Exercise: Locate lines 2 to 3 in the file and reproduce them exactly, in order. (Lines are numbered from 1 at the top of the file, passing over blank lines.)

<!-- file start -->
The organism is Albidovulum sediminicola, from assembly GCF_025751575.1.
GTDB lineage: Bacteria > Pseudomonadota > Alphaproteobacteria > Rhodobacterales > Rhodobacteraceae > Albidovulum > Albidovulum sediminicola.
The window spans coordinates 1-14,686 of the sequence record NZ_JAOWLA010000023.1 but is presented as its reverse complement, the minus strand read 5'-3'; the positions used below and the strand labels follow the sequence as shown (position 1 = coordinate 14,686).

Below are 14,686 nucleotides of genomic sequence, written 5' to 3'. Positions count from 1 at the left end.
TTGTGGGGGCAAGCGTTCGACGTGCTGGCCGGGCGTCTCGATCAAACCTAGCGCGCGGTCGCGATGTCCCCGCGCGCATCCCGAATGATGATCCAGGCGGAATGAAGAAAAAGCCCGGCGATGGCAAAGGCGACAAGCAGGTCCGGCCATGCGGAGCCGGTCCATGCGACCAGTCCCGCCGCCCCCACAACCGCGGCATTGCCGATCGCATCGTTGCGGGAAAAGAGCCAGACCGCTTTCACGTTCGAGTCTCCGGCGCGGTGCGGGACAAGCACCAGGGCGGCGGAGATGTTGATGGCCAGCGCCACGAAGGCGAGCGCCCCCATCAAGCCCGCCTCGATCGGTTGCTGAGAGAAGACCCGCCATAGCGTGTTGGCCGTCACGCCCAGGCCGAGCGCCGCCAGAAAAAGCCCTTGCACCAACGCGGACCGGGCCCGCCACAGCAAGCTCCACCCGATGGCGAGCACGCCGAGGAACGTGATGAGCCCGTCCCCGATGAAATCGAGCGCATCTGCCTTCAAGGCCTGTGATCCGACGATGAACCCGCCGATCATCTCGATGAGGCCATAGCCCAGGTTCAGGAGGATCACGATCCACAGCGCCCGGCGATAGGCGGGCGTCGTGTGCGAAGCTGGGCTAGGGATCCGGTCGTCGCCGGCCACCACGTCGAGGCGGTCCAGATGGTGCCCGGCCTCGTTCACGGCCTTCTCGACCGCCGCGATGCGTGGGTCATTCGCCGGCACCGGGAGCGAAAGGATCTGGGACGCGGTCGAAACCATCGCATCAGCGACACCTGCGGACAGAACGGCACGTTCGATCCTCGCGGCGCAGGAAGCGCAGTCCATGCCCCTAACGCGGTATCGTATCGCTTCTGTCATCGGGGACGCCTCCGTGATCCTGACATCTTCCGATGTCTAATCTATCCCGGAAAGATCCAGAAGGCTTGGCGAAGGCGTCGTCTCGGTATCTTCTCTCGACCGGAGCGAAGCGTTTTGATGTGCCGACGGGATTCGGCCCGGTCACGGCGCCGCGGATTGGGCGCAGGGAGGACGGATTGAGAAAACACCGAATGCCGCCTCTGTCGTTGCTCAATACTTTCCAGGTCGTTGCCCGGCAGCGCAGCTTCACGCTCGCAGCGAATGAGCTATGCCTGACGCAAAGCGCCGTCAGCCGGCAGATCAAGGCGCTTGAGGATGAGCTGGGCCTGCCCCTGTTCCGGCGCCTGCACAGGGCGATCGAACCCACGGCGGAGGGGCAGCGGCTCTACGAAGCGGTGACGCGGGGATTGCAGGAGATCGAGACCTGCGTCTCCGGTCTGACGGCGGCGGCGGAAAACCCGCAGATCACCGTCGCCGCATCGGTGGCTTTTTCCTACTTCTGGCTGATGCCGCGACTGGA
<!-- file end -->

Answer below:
GTDB lineage: Bacteria > Pseudomonadota > Alphaproteobacteria > Rhodobacterales > Rhodobacteraceae > Albidovulum > Albidovulum sediminicola.
The window spans coordinates 1-14,686 of the sequence record NZ_JAOWLA010000023.1 but is presented as its reverse complement, the minus strand read 5'-3'; the positions used below and the strand labels follow the sequence as shown (position 1 = coordinate 14,686).